For APA Board Director, Region 2

Bruce Stiftel, FAICP

Bruce Stiftel, FAICP

Bruce Stiftel, FAICP

Professional Experience

Professor Emeritus, School Chair, Professor. Georgia Tech, School of City and Regional Planning, 2008-present.
Associate Dean, Professor, Department Chair, Associate Professor, Assistant Professor. Florida State University, Department of Urban and Regional Planning, 1983-2008.

APA Experience (selected):

Education Sub-committee chair (2019-20), vice-chair (2018-19), and assistant vice chair (2017-18), National Planning Conference Committee
Co-chair, Academic Membership Task Force, 2016-18.
Member, Student and New Planner Task Force, 2015-17.
Higher Education Representative, Executive Committee, Georgia Chapter, 2015-17.
Co-chair, Local Program Sub-committee, APA 2014 National Conference, Atlanta.
Member, Planning Accreditation Board, 2009-2015.
Universities Representative, Executive Committee, Florida Chapter, 1997-2000; 2004-2006.
Member, Editorial Advisory Board, Journal of the American Planning Association, 1987-94; 2006-present.

Community Involvement (selected):

Member, Expert Group on International Guidelines for Urban and Territorial Planning, UN-Habitat, 2013-16.
Member, Steering Committee, University Network Initiative, UN-Habitat, 2012-present.
Reviews Editor. Planning Theory, 2005-13.
Founding chairperson. Global Planning Education Association Network, 2002-2003.
President, Vice President, Past President. Association of Collegiate Schools of Planning, 1999-2001.
Editor (joint with Charles Connerly), Journal of Planning Education and Research, 1991-6.

Education

Ph.D., City and Regional Planning, University of North Carolina at Chapel Hill, 1986.
Master of Regional Planning, University of North Carolina at Chapel Hill, 1981.
B.S., Biology and Environmental Studies, State University of New York at Stony Brook, 1975.

Position Statement

I seek to advance APA's global planning engagement, efforts to position planning as the urban profession, and promotion of quality practice-relevant research.

U.S. planners have a responsibility to respond to the pressing issues of rapid urbanization, climate change, immigration and other global development concerns. Most U.S. emerging planners expect to work overseas in their careers. Many of the best new planning ideas originate outside the USA. It is now impossible to be the best US planners if we do not work with and hear from planners around the world. Yet, APA is probably the most isolated of the major nation professional planners' organizations. I will work to internationalize our conferences; seek partnerships and exchanges with professional planners' organizations in other countries, both rich and poor; and engage with major international planning organizations such as the U.N., World Bank, regional development banks, and key international civil society organizations.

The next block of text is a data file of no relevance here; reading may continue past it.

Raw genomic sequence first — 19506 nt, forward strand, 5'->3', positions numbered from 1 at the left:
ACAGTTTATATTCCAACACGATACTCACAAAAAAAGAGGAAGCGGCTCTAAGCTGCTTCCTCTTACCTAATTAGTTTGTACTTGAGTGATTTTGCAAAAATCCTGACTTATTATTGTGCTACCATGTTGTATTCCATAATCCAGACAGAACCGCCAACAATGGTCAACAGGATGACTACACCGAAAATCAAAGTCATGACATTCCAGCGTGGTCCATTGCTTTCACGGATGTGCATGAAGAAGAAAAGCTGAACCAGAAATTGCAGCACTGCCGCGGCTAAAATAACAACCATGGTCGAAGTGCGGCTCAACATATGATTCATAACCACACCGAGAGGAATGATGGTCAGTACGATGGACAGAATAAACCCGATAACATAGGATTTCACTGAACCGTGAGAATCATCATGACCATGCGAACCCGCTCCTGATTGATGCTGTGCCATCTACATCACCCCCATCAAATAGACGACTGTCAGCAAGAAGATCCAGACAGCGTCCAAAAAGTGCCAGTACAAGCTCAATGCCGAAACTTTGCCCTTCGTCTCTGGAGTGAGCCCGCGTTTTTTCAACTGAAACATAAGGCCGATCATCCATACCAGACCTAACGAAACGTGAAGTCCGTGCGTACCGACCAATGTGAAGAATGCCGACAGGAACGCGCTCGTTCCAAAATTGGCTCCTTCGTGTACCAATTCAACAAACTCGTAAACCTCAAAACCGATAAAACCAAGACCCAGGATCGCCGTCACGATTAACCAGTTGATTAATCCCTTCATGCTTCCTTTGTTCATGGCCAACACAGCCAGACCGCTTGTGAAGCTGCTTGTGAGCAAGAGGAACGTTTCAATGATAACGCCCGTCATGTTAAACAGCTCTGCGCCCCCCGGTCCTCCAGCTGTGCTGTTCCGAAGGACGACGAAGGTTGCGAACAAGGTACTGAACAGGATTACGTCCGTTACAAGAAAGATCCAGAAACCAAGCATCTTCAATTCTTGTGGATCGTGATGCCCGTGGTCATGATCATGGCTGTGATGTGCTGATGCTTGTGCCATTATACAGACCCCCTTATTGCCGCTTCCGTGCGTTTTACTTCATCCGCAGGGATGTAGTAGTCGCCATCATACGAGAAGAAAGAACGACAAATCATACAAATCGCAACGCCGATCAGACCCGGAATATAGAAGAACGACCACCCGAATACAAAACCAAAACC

Planners no longer own urban policy. Sustainability professionals, development economists, and city managers now work alongside planners and often supplant us in new departments. Traditional fields such as architecture, civil engineering, geography, public policy and sociology have discovered "urban" and compete with us for recognition and leadership in cities and regions. We have been too passive in responding to this competition. APA should be working prominently to help planners position themselves as the respected urban profession through policy advocacy, communication leadership, publication and tactical training.

Research is vital to the future of planning, yet with notable exceptions, APA has been content to leave research concerns to others. PAB, JAPA, PAS and FutureShape show us that when we engage research we can make a profound difference. We should be systematically articulating the research needs of our profession, campaigning to identify and channel significant resources into advancing planning knowledge, recognizing research that best advances practice, and working creatively to put the best knowledge in the hands of practicing planners.

Candidate Questionnaire

What do you believe is the most important member service APA provides? Why? How would you propose strengthening this and other member services?

Knowledge sharing is APA's most impactful service. This happens through conferences, publications, and research. This work is vital because planning is in constant flux both as a result of innovation and development and in response to technological and political changes. In each aspect we can improve.

Our conferences now do well at education, sharing what we already know. They do less well as places where we imagine new futures and formulate new strategies. New more interactive conference session formats will help, but we should also offer opportunities to link conferees with APA policy development and advocacy.